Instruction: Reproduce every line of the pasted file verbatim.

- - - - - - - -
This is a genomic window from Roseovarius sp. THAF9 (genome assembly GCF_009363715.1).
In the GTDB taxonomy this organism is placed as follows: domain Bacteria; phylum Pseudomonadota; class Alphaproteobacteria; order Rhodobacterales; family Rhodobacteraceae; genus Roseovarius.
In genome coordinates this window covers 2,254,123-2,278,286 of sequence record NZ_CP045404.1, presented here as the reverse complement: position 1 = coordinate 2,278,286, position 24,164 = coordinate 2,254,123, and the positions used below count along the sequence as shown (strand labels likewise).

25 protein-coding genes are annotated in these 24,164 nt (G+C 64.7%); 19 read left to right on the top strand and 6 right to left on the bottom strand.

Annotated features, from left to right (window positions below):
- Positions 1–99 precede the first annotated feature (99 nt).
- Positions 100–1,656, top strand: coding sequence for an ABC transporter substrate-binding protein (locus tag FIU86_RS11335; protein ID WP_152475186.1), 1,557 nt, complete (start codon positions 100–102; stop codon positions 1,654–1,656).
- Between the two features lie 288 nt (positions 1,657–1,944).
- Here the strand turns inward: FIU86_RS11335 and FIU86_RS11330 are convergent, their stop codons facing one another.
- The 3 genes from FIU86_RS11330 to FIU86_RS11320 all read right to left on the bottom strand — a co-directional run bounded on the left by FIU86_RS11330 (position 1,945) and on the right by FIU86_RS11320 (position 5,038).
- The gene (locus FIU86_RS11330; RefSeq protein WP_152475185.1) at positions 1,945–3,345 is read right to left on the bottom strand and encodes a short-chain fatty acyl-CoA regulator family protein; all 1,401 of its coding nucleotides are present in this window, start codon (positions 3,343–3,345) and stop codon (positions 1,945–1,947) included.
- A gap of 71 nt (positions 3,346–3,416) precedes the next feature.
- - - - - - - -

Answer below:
This is a genomic window from Roseovarius sp. THAF9 (genome assembly GCF_009363715.1).
In the GTDB taxonomy this organism is placed as follows: domain Bacteria; phylum Pseudomonadota; class Alphaproteobacteria; order Rhodobacterales; family Rhodobacteraceae; genus Roseovarius.
In genome coordinates this window covers 2,254,123-2,278,286 of sequence record NZ_CP045404.1, presented here as the reverse complement: position 1 = coordinate 2,278,286, position 24,164 = coordinate 2,254,123, and the positions used below count along the sequence as shown (strand labels likewise).

25 protein-coding genes are annotated in these 24,164 nt (G+C 64.7%); 19 read left to right on the top strand and 6 right to left on the bottom strand.

Annotated features, from left to right (window positions below):
- Positions 1–99 precede the first annotated feature (99 nt).
- Positions 100–1,656, top strand: coding sequence for an ABC transporter substrate-binding protein (locus tag FIU86_RS11335; protein ID WP_152475186.1), 1,557 nt, complete (start codon positions 100–102; stop codon positions 1,654–1,656).
- Between the two features lie 288 nt (positions 1,657–1,944).
- Here the strand turns inward: FIU86_RS11335 and FIU86_RS11330 are convergent, their stop codons facing one another.
- The 3 genes from FIU86_RS11330 to FIU86_RS11320 all read right to left on the bottom strand — a co-directional run bounded on the left by FIU86_RS11330 (position 1,945) and on the right by FIU86_RS11320 (position 5,038).
- The gene (locus FIU86_RS11330; RefSeq protein WP_152475185.1) at positions 1,945–3,345 is read right to left on the bottom strand and encodes a short-chain fatty acyl-CoA regulator family protein; all 1,401 of its coding nucleotides are present in this window, start codon (positions 3,343–3,345) and stop codon (positions 1,945–1,947) included.
- A gap of 71 nt (positions 3,346–3,416) precedes the next feature.